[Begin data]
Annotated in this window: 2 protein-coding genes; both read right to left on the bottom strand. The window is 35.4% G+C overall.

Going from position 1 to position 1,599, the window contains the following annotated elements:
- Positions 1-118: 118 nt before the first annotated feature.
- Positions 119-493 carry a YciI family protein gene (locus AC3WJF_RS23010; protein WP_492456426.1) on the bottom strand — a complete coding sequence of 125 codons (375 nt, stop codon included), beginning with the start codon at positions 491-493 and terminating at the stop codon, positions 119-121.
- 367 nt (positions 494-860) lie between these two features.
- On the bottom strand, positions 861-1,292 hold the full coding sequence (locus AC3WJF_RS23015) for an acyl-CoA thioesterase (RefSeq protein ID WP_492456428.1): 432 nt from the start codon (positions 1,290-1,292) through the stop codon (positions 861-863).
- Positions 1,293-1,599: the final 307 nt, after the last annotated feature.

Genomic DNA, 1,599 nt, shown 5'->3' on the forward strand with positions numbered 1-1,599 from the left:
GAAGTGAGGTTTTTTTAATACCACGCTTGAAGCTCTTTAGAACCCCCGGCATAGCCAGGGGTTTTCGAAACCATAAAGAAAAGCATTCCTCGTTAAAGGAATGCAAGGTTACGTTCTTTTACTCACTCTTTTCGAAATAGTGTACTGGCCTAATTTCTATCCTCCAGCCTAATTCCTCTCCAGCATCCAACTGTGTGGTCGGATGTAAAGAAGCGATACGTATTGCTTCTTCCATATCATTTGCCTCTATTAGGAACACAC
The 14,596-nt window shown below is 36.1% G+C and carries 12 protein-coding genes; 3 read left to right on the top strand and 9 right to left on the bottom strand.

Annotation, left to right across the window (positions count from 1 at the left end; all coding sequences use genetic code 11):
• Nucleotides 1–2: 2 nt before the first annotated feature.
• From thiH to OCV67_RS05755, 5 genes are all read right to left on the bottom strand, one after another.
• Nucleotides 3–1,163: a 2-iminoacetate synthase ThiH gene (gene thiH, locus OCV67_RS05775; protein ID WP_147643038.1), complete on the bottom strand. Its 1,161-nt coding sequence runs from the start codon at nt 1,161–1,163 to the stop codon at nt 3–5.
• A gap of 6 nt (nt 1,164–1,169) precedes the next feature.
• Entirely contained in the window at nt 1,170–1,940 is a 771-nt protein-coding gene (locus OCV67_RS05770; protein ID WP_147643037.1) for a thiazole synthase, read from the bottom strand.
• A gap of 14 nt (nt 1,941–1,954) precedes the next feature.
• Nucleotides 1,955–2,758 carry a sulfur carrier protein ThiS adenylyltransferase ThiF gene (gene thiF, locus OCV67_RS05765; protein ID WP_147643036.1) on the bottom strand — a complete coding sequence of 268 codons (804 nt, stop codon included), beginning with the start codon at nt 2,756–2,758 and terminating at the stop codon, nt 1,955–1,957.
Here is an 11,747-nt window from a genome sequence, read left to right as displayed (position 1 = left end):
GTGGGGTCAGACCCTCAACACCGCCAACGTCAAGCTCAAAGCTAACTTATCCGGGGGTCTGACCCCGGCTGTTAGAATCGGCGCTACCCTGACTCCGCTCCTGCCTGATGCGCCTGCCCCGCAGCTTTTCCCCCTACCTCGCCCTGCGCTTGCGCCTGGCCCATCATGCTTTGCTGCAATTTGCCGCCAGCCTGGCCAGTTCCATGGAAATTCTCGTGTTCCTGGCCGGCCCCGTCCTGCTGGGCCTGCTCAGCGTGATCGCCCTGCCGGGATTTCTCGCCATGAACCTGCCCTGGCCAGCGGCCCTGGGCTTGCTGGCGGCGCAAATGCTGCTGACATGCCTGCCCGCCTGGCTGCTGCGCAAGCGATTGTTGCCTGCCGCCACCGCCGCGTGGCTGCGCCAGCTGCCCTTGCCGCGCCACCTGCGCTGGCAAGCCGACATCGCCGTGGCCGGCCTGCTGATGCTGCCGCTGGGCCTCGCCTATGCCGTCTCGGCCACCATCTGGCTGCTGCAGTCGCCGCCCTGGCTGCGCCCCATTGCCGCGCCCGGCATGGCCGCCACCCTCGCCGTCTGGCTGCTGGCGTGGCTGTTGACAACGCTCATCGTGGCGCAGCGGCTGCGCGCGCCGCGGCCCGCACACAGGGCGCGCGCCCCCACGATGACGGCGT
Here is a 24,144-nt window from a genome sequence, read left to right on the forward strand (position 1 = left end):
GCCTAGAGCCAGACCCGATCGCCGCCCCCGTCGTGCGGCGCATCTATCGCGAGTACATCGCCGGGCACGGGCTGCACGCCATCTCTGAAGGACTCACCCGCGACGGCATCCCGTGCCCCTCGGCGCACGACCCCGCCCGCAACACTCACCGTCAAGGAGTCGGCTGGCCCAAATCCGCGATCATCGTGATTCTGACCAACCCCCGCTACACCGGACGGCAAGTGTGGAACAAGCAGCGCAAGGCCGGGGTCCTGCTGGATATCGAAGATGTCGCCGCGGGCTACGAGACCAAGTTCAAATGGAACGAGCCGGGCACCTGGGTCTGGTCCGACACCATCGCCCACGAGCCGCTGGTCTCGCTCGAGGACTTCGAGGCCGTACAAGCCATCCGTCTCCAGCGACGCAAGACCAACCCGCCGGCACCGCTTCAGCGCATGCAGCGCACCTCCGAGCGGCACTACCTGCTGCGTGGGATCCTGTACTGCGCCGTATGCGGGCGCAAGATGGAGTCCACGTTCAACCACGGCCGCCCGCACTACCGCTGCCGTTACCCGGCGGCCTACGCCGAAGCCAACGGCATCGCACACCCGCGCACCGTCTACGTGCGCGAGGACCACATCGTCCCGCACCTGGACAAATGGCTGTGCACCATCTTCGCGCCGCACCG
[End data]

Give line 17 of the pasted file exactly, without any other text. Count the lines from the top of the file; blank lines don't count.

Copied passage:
• A gap of 14 nt (nt 1,941–1,954) precedes the next feature.